As you may have read in our last article, a color or a color scheme can sometimes fall under a company’s trademark if they can prove its distinctiveness. However, what isn’t enough to meet the trademark threshold?

General Mills sought registration of the predominant, yellow color of its well-known Cheerios boxes by attempting to prove the sunny yellow alone was distinctive to their brand. They argued that under Section 2(f) of the Lanham Act, the color yellow had acquired distinctiveness because consumers have come to identify the color yellow, when used in connection with toroidal, oat-based breakfast cereal, as coming specifically from the Cheerios brand, as evidenced through consumer surveys and expert reports. The United States Patent & Trademark Office (USPTO), however, refused registration of the color mark on the grounds that the General Mills had failed to demonstrate acquired distinctiveness.

Continue Reading Trademark Registration of Colors—Stay Mellow, Yellow

Max Schatzow, Esq., on behalf of Stark & Stark’s Investment Management & Securities Practice Group, submitted a comment letter to the U.S. Securities & Exchange Commission (“SEC”) in response to the SEC’s proposed interpretation of the standard of conduct under the Investment Advisers Act of 1940.

While Stark & Stark largely agreed with the SEC’s proposed interpretation of the standard of conduct, it took issue with its characterization of the duty of care owed by investment advisers. As a general matter, investment advisers owe their clients both a duty of care and a duty of loyalty. Stark & Stark generally agreed with the SEC’s framework surrounding the duty of loyalty. However, the SEC’s proposed interpretation of the duty of care would require “the duty to act and to provide advice that is in the best interest of the client.”

This overly restrictive interpretation would complicate nearly a century of settled jurisprudence, which instead historically required an investment adviser to collect relevant information and investigate what action is appropriate under the circumstances. The SEC’s proposed interpretation could limit an investment adviser’s ability to disclose away conflicts of interest relating to its advice. With this interpretation, this may suggest that an investment adviser focused exclusively on asset management may have to become a financial planner. The shift in the standard would require extensive new guidance from the SEC in determining which activities fall under each of the duty of care and loyalty. Instead, Stark & Stark believes that the duty to provide advice in the best interest of the client should continue to be viewed under the duty of loyalty.

The SEC’s interpretation also suggests that advice about whether to rollover a retirement account that results in the investment adviser managing that account should be viewed under the duty of care. This appears to require an investment adviser to only recommend a rollover when they can substantiate it with data that the recommendation is in the client’s best interest as opposed to disclosing away the potential conflict of interest. This interpretation seems to track the intent of the recently rescinded Department of Labor’s Fiduciary Rule.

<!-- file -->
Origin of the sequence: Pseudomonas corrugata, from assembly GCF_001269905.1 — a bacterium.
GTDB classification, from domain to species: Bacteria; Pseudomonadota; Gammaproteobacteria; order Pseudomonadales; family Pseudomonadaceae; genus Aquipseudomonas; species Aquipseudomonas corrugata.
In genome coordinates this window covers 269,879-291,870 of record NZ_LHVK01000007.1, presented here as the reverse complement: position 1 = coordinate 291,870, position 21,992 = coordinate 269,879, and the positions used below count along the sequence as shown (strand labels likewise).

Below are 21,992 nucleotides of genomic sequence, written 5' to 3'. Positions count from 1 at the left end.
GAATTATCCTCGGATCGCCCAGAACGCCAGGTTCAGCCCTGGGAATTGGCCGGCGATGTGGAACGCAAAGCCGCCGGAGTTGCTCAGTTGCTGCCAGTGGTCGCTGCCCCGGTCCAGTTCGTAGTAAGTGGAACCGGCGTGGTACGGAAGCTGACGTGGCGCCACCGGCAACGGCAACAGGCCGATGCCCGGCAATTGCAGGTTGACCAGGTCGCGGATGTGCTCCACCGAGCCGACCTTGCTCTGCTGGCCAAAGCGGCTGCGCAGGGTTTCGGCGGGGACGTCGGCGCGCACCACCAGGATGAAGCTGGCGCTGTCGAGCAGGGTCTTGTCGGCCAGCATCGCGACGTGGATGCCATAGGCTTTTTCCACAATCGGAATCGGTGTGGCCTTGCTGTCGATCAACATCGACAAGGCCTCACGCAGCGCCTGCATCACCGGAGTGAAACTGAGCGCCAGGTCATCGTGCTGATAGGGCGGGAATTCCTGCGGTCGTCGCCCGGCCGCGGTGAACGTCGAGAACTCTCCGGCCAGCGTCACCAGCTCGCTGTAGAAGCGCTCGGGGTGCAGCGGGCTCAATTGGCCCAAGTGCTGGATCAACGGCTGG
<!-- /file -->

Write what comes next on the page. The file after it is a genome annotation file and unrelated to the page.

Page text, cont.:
Furthermore, Stark & Stark commented on the SEC’s proposals regarding investment adviser representative licensing, the delivery of account statements and potential financial requirements.

You can click here to download a PDF of the full letter to the SEC, or you can view the document below.

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In the last few days, hundreds of bankruptcy complaints against trade creditors were filed by bankrupt Chapter 11 debtor VRG Liquidating, LLC (formerly EMS) (docket 16-10971). The crux of the complaints that many businesses will be shortly served concern “preferences,” requesting the return of money received from bankrupt debtors 90 days prior to the bankruptcy filing of April 18, 2016 for goods or services sold. However, before you go writing a check to return hard earned money, you should know that you may have defenses that can be asserted.

What is Preference?

A preference is a payment received from a debtor, made within 90 days of the bankruptcy filing. Bankruptcy Code section 547(b) allows a bankruptcy trustee or debtor-in-possession (here, VRG) to avoid these payments, if the transfers were to or for the benefit of a creditor on account of an antecedent debt, while the debtor was insolvent. When Congress enacted the Bankruptcy Code, the policy behind preferences was to level the playing field for all creditors by not allowing a creditor to receive more than it would have within the debtor’s bankruptcy case.

Continue Reading EMS Bankruptcy Preference Complaints: Trade Creditors Protect Yourselves

During a divorce, many topics are covered in the Marital Settlement Agreement, and many more when the divorcing couple have children together. This can include child support as well as future college contributions. Depending on the agreement, the divorcing parties may specifically determine the percentages that each will pay for college costs, or will—if the child or children are young—defer setting any percentages until the child is in their senior year of high school. Within these agreements, there is often language that stipulates the children are required to apply for any available financial aid, grants and/or loans. However, does this mean children must be forced to take out loans for an obligation that is intended to part of their parents’ obligation?